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How to Poach an Egg

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Poached Egg
Jessica Harlan

Poached eggs are an elegant egg preparation that can work for breakfast, lunch or dinner, depending on what you pair them with. And once you master the technique, it is not at all difficult to poach a egg. Read on to learn what kitchen tools you need, and the steps you take to poach an egg.

What You'll Need

  • Medium saucepan
  • Water
  • White vinegar
  • Teaspoon
  • Paper towels
  • Plate
  • Eggs
  • Small prep bowl or custard cup
  • Slotted spoon

How to Poach Eggs

  1. Fill a medium saucepan with water and add about 2 teaspoons white vinegar. Heat over medium-low heat until the water just simmers. The water is ready when you can see bubbles collecting on the bottom and sides of the pan, occasionally rising to the surface, and the surface of the water quivers slightly. While the water is heating, place a layer of paper towels on a plate.
  2. Break an egg into a custard cup. Holding the cup directly over the water, slide the egg into the water. Immediately use the slotted spoon to keep the whites of the egg from spreading, spooning it over the yolk. Repeat with 2 or 3 more eggs. Cook the egg in the simmering water for 3 to 5 minutes, depending on whether you want the egg yolk to be runny or hard. You can test the yolk by lifting the egg out of the water with the slotted spoon and gently prodding the yolk with a clean finger.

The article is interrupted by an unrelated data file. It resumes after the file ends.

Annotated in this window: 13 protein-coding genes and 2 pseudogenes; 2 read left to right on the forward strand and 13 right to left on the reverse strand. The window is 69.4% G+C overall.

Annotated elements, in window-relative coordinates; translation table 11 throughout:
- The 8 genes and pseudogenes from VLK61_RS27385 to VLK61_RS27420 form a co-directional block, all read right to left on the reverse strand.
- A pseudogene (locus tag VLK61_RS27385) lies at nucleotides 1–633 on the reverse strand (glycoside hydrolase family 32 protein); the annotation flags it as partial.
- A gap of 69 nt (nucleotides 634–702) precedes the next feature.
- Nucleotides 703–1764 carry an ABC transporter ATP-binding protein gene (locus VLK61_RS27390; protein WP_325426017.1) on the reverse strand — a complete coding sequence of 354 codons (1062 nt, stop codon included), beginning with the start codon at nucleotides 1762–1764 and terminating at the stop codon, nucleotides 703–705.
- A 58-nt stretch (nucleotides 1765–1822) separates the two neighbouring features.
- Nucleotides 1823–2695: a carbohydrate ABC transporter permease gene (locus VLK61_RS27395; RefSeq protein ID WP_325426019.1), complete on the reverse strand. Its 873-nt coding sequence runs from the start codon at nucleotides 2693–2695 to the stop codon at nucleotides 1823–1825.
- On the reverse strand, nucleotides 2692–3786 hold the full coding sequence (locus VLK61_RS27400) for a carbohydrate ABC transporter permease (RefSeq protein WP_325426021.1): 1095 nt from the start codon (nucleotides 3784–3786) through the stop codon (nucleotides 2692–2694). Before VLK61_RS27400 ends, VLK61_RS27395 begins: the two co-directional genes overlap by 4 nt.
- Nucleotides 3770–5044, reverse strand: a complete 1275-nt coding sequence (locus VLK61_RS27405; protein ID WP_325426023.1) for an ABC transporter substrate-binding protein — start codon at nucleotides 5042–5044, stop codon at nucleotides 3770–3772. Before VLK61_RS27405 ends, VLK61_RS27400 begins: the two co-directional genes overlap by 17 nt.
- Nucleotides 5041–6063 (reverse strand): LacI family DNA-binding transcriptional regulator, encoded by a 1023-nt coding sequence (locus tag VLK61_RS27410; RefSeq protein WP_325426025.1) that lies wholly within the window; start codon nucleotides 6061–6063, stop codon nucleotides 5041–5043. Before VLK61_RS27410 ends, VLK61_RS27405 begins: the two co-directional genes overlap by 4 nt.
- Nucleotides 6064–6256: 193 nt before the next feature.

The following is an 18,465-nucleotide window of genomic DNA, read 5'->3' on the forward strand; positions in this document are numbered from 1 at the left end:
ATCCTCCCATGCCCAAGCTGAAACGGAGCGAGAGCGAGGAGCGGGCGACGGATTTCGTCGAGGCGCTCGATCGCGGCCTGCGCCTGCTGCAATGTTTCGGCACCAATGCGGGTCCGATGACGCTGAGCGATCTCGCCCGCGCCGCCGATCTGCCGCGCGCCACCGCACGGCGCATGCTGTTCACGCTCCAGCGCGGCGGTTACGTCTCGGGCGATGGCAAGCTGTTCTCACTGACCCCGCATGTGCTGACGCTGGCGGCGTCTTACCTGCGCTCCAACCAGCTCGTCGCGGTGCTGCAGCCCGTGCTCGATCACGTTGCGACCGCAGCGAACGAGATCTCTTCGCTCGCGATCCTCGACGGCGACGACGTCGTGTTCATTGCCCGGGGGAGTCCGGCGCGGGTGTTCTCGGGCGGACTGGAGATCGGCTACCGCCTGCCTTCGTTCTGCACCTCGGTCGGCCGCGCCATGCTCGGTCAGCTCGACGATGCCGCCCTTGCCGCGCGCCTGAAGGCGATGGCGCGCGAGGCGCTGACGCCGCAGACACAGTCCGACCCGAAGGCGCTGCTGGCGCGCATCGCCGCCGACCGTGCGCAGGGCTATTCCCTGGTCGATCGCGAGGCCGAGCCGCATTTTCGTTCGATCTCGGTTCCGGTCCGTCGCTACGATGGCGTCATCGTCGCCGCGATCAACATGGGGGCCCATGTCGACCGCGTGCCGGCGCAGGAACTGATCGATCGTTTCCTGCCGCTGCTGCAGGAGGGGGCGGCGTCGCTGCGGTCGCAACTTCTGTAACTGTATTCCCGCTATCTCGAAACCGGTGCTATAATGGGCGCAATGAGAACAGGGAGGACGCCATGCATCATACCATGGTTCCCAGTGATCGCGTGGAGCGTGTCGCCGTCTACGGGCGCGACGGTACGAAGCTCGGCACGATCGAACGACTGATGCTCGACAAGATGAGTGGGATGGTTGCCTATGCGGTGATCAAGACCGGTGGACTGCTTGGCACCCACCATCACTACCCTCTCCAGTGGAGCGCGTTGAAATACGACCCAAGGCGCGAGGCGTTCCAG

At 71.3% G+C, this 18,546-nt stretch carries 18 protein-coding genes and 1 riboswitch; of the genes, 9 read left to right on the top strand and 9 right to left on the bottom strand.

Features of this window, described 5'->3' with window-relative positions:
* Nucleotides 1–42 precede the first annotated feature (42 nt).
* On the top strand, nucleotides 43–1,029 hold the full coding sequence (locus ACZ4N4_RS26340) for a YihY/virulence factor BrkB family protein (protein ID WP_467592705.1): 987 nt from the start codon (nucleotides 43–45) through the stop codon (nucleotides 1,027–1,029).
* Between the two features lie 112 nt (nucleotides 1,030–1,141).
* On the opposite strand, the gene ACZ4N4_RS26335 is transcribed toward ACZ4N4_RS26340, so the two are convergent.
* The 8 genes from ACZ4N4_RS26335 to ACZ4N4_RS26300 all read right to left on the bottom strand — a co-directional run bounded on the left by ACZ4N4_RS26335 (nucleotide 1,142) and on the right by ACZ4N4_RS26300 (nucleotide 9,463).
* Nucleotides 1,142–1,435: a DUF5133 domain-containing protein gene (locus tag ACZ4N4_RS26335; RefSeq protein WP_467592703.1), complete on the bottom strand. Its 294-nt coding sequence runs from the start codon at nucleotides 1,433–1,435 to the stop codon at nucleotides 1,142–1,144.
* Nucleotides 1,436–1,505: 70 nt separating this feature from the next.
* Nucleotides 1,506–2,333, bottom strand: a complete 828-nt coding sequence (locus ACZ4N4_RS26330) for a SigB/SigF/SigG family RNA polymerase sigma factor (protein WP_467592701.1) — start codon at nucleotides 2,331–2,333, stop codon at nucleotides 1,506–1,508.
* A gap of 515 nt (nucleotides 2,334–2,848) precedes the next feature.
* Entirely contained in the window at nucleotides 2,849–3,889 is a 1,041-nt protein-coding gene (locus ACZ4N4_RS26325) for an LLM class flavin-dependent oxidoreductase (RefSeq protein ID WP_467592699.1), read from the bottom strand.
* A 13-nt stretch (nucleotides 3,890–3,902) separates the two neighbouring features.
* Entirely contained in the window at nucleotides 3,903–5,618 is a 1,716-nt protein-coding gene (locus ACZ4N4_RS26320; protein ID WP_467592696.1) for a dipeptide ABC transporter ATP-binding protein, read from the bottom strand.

3. When the eggs are cooked to the desired doneness, remove them one at a time with the slotted spoon. Use a paper towel to blot excess water off the egg and let rest on the paper towel-lined plate until you've made the desired quantity of eggs. Eggs can be reheated by turning off the burner under the pan, using the slotted spoon to gently lower them into the hot water and heating them for 1 minute.

Ways to Serve Poached Eggs

Poached eggs are perhaps most famous for their presence in the classic dish Eggs Benedict, but the truth is that they can be enjoyed in a wide variety of ways. Here are some of our favorites.

  • On a toasted, buttered English muffin, sprinkled lightly with grated Parmesan cheese
  • On a grit cake or risotto cake, or on a leftover potato pancake, reheated in the oven
  • Atop a pile of baby salad greens or baby spinach that are tossed with vinaigrette
  • On Corn Pancakes, topped with salsa or diced avocado
  • On a bowl of brown rice mixed with Asian vegetables and seasonings
  • On a hamburger
  • Atop a bowl of fettuccine, tossed with olive oil, cooked pancetta bits and parmesan cheese
  • On a bowl of posole (New Mexican hominy stew)
  • In a bowl of ramen

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